Death Penalty Essay

Submitted By tomcatboss
Words: 737
Pages: 3

Death Penalty Since our nation's founding, colonial, federal and state governments have punished murder and, until recent years, rape with the ultimate sanction: the death penalty. There are murders everyday across America, which is the problem, the death penalty was first commonly used to kill murderers and by doing so, the goal was to deter future murders. Has it worked? The death penalty dates back as far as the 17th Century. The first laws that were made regarding the death penalty did not come into play until the 18th Century. They were first used by King Hammurabi of Babylon. This code covered 25 different crimes that he believed deserved the death penalty. More than 13,000 people have been legally executed since colonial times, most of them in the early 20th Century. By the 1930s, as many as 150 people were executed each year. However, public outrage and legal challenges caused the process to slow down. By 1972, capital punishment had virtually halted in the United States, pending the outcome of Furman v. Georgia (1972), when the Supreme Court outlawed capital punishment, from 1967 to 1980, there were almost no executions in the U. S.; the homicide rate increased dramatically from 5% in 1963 to almost 10% in 1973. About this time, the death penalty was outlawed; the homicide rates decreased until about 1978. The death penalty was reinstated in 1978 and executions were resumed in the early 1980s; the homicide rates stayed nearly constant even after that. Deterrence is a theory from behavioral psychology about preventing or controlling actions or behavior through fear of punishment or retribution. Hoping that having the death penalty in affect will prevent other murders from taking place in the first place. There have been studies that date to the 60’s attempting to track if having the death penalty deters people from committing murders. Between 65-70% of Americans are for the death penalty in cases where murder is committed.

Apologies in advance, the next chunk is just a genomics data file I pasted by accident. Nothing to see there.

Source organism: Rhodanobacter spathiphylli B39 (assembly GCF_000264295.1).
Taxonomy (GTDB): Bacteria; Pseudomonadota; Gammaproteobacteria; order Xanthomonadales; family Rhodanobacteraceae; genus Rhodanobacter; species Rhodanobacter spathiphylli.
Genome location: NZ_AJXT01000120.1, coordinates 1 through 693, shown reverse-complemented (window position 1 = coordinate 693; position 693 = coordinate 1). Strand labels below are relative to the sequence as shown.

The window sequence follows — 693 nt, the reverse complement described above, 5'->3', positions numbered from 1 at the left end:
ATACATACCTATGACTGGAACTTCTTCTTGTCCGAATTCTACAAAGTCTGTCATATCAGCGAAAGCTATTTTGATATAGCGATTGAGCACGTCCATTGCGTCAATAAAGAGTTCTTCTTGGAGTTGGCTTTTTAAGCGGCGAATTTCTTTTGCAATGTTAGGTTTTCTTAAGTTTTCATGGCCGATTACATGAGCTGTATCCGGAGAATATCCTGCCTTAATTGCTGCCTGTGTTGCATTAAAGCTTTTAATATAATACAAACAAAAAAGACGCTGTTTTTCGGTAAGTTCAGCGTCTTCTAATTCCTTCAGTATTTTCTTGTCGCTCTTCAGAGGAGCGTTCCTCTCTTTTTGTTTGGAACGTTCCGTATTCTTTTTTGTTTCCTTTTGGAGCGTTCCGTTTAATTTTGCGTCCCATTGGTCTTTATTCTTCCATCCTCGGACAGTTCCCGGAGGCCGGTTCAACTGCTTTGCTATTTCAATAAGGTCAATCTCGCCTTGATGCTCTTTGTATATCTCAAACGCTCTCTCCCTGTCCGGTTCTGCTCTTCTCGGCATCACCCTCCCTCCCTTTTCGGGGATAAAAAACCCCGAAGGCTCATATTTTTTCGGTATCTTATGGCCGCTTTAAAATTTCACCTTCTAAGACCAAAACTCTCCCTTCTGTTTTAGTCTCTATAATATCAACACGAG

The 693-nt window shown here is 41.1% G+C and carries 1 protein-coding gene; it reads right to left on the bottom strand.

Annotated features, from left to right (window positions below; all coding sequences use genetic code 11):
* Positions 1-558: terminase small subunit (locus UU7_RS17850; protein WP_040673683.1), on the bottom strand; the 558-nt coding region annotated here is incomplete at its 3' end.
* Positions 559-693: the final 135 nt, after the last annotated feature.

For years, criminologists have analyzed murder rates to see if they have changed with convicted murderers being executed, but the results were inconclusive. Then in 1973 Isaac Ehrlich employed a new kind of analysis which showed results that for every inmate who was executed, 7 lives were “saved” because others were deterred from committing murder. History is now repeating itself. In the past five years, a new wave of a dozen or more studies have appeared reporting deterrent effects of capital punishment that go well beyond Ehrlich's findings. The estimates of the deterrent effects are far greater, ranging from three to 32 murders deterred for each execution. Some researchers argue that even murders of passion, among the most irrational of lethal crimes, can be deterred. One study, by student Professor Zhiqiang Liu, claims that executions not only deter murders, but they also increase the deterrent effects of other punishments such as mandatory minimum